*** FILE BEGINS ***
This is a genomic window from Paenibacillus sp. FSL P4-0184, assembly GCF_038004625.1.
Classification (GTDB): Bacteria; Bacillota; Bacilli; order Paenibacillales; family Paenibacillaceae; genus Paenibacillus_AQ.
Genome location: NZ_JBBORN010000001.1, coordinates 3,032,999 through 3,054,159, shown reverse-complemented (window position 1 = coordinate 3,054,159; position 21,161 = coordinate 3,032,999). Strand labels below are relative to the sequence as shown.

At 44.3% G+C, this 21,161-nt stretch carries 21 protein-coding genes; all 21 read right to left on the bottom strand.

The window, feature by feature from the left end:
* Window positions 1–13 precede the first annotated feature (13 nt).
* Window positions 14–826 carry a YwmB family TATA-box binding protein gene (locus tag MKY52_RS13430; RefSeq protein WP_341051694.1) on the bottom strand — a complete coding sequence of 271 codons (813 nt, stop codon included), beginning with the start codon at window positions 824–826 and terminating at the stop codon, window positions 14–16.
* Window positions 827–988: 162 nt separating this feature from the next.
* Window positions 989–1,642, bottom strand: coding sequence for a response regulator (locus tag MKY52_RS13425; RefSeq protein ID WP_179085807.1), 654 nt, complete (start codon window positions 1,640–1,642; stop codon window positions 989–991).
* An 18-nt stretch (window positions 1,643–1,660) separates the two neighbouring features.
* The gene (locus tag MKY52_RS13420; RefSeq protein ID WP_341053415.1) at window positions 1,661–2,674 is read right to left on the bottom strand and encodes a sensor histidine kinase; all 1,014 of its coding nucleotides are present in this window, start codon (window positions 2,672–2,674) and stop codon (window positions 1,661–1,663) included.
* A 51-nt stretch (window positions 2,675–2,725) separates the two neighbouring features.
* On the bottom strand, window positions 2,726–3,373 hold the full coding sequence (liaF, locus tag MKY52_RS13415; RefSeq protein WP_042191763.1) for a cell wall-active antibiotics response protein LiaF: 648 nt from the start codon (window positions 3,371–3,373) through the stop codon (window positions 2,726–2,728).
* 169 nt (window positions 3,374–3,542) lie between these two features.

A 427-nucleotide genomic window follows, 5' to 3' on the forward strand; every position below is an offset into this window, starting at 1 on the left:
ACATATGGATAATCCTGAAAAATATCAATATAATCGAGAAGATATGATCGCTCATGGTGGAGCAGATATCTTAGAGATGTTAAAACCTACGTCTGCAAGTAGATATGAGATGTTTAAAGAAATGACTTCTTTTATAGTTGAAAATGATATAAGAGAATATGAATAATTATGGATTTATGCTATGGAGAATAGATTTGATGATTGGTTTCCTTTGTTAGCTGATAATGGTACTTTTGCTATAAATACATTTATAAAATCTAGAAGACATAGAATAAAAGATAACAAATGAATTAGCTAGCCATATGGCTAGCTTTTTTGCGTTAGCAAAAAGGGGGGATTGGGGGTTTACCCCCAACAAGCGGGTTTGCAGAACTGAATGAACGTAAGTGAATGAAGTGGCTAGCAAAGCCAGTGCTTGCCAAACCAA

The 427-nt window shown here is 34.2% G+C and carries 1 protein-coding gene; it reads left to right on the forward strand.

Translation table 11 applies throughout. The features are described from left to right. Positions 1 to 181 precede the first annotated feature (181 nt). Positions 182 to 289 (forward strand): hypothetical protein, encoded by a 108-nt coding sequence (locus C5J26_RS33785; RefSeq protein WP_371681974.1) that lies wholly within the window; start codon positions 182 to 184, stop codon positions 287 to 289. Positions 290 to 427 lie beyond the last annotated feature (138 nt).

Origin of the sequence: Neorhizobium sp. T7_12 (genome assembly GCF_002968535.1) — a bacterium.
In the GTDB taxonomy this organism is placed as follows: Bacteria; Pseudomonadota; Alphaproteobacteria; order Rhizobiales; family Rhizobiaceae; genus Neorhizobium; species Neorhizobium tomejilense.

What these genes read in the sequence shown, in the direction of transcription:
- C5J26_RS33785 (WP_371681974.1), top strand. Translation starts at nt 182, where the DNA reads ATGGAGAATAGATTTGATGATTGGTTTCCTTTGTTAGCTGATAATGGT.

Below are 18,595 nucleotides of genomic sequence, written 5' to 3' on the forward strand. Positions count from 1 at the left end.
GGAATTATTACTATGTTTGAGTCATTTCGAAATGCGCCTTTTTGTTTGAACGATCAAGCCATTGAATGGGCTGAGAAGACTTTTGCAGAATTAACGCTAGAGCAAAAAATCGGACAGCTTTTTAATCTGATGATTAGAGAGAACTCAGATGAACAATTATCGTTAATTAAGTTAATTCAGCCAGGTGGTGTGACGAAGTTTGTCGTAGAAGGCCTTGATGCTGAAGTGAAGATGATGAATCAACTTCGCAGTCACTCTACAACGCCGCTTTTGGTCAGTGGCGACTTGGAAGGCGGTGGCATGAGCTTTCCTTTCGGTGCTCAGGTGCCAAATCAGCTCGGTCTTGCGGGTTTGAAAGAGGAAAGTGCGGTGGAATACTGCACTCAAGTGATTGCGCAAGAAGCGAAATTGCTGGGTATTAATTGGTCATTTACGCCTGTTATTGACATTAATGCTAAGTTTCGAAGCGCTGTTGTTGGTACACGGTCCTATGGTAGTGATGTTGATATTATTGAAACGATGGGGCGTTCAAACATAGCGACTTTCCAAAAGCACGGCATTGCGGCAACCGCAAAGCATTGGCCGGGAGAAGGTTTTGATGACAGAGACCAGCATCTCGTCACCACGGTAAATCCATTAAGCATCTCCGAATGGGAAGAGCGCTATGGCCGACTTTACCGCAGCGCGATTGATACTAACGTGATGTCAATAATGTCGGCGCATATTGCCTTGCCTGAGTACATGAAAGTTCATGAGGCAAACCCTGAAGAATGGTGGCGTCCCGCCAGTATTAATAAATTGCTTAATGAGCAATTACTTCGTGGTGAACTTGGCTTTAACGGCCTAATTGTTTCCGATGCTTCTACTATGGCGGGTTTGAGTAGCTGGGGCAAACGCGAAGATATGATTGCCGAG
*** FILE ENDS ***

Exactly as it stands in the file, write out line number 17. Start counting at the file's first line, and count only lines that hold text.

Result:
The 427-nt window shown here is 34.2% G+C and carries 1 protein-coding gene; it reads left to right on the forward strand.